Advertising: discounts or persuasion (part 1)

We cannot depend much in most lines on the active help of jobbers or of dealers. They are busy. They have many lines to consider. The profit on advertised lines is not generally large. And an advertised article is apt to be sold at cut prices.

The average dealer does what you would do. He exerts himself on brands of his own, if at all. Not on another man’s brand.

The dealers will often try to make you think otherwise. He will ask some aid or concession on the ground of extra effort. Advertisers often give extra discounts. Or they make loading offers – perhaps one case free in ten -in the belief that loaded dealers will make extra efforts.

This may be so in rare lines, but not generally. And the efforts if made do not usually increase the total sales. They merely swing trade from one store to another.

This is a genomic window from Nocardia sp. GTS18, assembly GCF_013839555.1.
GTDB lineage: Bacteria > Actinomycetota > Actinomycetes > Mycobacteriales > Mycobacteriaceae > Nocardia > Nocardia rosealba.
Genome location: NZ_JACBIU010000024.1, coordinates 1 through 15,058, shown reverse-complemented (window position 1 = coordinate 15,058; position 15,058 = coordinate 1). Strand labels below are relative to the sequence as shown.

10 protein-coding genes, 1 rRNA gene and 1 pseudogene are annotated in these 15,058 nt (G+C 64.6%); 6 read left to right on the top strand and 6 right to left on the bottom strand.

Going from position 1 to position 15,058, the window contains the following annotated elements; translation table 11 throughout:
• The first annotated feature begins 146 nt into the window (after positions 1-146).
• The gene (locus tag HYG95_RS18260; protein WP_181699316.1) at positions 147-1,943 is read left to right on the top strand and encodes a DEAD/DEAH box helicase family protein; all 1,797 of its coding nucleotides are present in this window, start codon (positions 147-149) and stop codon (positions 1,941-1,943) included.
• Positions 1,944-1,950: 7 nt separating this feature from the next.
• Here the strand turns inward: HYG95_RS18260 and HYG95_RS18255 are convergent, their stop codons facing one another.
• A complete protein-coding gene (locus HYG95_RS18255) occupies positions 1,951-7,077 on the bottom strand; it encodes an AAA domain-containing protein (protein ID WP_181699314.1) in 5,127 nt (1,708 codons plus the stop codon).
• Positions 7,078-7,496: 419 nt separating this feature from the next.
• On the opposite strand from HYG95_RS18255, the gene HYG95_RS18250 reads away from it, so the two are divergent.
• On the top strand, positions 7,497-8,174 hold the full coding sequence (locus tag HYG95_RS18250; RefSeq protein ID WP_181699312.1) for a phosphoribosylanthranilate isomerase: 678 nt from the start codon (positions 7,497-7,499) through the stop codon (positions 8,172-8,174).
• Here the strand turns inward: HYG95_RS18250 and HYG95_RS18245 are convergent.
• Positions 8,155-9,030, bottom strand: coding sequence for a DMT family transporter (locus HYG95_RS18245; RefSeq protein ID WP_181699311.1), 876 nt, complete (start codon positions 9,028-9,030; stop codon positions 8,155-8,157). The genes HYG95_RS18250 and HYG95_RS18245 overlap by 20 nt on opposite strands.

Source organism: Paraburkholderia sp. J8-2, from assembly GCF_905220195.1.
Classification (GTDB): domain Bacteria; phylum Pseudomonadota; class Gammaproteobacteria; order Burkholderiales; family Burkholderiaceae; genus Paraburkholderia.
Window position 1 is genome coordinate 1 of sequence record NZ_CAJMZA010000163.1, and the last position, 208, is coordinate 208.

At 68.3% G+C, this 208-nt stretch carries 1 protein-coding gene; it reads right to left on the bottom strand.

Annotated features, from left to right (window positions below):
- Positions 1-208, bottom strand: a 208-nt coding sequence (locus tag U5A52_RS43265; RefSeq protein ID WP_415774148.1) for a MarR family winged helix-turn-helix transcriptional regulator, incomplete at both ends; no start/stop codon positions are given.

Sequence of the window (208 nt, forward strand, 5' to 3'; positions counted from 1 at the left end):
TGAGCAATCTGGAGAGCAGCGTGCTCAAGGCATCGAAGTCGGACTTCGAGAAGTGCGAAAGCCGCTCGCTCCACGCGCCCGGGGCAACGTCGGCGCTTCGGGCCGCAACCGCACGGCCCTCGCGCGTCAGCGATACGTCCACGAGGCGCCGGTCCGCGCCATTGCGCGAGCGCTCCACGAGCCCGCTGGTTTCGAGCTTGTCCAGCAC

On most lines, making a sale without making a convert does not count for much. Sales made by conviction – by advertising – are likely to bring permanent customers. People who buy through casual recommendations do not often stick. Next time someone else gives other advice.

Revenue which belongs to the advertiser is often given away without adequate return. These discounts and gifts could be far better spent in securing new customers.

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